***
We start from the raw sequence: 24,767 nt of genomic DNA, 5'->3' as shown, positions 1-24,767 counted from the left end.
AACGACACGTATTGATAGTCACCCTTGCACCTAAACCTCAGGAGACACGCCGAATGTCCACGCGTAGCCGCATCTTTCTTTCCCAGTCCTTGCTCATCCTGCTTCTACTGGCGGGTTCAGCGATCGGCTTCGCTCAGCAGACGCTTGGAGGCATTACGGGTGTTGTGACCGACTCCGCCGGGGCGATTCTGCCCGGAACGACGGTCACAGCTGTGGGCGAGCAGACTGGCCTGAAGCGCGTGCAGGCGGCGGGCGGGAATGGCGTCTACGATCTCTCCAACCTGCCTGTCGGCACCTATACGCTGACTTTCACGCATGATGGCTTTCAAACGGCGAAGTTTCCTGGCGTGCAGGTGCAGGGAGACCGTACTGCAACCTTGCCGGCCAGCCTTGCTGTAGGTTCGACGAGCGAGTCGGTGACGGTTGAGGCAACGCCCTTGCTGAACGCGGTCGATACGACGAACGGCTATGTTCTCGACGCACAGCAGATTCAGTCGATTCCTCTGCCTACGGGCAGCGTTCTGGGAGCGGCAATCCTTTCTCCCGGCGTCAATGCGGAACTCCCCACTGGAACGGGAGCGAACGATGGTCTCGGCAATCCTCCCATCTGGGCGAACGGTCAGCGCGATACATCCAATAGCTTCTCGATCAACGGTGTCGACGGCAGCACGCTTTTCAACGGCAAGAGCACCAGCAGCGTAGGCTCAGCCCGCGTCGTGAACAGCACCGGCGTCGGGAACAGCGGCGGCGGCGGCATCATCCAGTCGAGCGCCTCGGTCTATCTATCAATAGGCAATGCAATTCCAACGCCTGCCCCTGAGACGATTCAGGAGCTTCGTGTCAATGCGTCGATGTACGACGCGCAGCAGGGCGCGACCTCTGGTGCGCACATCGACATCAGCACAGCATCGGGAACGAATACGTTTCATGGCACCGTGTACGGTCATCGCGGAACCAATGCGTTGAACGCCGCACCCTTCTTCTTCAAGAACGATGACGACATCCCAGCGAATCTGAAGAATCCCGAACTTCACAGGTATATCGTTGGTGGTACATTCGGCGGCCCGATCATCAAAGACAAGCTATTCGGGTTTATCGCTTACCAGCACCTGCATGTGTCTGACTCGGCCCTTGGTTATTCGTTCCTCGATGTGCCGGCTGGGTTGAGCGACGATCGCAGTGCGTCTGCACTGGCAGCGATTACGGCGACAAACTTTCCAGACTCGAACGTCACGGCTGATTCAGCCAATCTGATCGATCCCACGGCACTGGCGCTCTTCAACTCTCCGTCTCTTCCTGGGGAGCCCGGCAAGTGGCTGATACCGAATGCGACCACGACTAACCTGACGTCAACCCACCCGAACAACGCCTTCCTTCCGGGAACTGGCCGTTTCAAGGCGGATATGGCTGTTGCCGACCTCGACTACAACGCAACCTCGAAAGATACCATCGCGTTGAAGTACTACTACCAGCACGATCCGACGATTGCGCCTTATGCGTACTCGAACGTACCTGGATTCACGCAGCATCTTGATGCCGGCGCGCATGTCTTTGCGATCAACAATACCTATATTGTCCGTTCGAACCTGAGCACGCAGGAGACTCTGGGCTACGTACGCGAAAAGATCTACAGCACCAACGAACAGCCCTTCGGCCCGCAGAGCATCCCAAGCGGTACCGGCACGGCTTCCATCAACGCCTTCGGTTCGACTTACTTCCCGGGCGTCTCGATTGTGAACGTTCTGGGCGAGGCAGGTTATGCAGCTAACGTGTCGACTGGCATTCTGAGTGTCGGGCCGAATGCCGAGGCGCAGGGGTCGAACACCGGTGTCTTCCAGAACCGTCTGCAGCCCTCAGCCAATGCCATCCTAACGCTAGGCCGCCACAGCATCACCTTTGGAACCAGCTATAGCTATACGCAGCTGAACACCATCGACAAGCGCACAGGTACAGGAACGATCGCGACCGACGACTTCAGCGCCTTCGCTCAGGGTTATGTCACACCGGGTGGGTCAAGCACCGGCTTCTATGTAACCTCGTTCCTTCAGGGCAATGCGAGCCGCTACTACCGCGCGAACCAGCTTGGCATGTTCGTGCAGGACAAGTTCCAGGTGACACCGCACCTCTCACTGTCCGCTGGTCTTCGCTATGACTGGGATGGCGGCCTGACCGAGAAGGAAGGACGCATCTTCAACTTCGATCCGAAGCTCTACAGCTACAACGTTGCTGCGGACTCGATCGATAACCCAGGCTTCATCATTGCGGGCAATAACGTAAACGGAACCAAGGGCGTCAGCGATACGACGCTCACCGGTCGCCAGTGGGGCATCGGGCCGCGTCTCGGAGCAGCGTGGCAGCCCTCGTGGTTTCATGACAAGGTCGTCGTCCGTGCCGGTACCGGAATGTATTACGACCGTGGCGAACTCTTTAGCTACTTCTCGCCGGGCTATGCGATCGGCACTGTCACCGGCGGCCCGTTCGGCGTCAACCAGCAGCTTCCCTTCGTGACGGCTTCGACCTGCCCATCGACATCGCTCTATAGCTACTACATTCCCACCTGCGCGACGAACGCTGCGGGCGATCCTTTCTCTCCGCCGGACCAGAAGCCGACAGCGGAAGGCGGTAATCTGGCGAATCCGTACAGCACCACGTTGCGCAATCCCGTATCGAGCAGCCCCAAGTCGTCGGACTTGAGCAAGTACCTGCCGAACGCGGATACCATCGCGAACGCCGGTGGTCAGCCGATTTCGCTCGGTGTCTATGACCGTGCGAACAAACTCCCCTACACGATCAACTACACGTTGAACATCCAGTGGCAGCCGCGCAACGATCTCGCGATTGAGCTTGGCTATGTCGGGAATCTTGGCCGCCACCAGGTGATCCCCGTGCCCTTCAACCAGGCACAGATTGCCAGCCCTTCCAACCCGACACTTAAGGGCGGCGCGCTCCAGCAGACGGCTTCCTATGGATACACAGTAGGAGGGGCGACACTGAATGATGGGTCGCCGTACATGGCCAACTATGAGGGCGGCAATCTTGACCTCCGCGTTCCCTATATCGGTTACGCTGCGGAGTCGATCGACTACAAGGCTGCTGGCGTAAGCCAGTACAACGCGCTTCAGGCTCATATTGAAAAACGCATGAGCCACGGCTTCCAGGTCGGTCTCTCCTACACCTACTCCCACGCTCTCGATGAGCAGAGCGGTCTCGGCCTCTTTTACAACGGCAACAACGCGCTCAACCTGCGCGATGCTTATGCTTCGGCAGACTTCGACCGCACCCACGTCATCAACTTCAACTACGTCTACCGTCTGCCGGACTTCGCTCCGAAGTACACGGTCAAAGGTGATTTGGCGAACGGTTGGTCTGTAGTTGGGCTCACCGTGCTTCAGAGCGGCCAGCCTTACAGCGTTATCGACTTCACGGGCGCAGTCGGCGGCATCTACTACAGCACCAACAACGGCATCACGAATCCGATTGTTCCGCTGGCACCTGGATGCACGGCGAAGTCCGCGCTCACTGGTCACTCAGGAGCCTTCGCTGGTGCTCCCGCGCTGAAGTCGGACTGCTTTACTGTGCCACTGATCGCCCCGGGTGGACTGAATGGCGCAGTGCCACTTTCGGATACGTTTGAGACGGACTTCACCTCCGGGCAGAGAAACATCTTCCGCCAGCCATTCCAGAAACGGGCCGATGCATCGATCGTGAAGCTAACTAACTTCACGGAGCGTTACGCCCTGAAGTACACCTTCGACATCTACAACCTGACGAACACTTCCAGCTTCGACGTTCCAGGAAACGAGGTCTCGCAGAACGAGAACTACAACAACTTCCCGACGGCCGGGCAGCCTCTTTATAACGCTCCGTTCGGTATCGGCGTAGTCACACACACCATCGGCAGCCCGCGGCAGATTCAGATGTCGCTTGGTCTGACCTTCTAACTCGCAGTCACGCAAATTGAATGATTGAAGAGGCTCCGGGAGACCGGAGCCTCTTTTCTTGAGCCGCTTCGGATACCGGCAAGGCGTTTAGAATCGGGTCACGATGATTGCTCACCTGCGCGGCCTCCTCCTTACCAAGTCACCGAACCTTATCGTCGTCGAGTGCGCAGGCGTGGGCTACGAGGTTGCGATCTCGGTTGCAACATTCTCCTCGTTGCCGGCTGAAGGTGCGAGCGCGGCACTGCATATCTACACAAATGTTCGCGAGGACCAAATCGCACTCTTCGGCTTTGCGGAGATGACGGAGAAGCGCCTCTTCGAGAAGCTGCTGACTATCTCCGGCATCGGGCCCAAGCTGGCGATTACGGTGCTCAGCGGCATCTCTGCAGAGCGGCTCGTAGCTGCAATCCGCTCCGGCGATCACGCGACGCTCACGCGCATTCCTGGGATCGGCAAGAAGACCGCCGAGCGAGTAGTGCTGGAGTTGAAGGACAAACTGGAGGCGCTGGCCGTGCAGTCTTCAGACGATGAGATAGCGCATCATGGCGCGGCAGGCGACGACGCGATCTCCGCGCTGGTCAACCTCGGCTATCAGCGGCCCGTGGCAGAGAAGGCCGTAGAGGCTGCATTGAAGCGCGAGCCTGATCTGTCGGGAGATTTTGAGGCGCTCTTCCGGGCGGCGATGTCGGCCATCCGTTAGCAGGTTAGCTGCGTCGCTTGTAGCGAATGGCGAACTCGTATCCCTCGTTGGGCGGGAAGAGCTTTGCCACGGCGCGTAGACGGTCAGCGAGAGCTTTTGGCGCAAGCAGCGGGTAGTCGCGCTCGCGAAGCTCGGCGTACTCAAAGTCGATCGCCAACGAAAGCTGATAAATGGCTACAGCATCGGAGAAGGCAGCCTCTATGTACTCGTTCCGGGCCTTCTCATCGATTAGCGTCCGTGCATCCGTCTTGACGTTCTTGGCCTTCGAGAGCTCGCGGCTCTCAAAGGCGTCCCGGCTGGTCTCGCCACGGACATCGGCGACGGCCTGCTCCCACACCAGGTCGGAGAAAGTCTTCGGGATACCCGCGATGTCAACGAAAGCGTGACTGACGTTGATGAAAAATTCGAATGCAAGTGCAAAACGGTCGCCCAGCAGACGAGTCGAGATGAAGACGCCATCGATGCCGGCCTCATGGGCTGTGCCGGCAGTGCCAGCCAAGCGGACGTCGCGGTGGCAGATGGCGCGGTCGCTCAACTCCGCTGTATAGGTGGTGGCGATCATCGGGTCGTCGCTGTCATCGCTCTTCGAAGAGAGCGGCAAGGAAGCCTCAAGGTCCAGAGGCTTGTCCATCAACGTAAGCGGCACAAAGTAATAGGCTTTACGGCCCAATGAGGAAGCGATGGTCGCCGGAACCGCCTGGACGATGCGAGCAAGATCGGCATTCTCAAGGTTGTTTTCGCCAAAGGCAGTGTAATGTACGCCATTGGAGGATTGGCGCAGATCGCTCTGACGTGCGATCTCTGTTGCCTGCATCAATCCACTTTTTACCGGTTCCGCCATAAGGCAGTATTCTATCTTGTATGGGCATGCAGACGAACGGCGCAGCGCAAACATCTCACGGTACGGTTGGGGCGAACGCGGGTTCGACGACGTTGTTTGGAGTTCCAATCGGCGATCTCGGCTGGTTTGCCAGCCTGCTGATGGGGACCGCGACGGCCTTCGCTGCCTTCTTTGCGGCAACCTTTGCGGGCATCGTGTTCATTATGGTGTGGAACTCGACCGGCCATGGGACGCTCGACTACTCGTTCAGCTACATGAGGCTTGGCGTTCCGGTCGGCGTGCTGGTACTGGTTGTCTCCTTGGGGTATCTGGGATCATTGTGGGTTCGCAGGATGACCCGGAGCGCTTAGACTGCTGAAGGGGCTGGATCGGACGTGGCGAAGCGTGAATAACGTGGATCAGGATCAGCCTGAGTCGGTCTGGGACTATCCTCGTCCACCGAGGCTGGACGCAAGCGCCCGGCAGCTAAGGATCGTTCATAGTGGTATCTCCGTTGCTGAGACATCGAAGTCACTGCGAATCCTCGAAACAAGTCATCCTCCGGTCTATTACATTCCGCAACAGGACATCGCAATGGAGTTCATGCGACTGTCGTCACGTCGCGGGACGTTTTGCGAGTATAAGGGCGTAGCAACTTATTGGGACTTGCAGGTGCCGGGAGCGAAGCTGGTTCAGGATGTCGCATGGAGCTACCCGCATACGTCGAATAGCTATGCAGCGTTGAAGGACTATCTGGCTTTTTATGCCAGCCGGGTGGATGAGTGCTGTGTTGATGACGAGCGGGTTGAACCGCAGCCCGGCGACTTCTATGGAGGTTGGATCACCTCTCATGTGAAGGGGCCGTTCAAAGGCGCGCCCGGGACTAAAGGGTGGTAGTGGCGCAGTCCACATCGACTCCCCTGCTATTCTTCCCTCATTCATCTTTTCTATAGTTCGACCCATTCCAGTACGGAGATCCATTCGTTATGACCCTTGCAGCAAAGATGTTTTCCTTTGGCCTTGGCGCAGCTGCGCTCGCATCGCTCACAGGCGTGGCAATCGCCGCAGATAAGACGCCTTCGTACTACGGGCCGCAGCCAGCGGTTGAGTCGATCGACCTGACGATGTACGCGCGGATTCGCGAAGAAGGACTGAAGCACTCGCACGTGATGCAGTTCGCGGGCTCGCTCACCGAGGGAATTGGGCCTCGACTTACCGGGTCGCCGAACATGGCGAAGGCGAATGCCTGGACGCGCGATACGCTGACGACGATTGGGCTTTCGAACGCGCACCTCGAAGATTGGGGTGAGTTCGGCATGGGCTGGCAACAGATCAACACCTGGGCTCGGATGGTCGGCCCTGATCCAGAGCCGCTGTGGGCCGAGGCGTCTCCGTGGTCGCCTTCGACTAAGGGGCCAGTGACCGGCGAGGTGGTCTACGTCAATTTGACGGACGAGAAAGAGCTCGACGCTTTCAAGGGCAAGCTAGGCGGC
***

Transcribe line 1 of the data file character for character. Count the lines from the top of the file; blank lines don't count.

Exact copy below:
We start from the raw sequence: 24,767 nt of genomic DNA, 5'->3' as shown, positions 1-24,767 counted from the left end.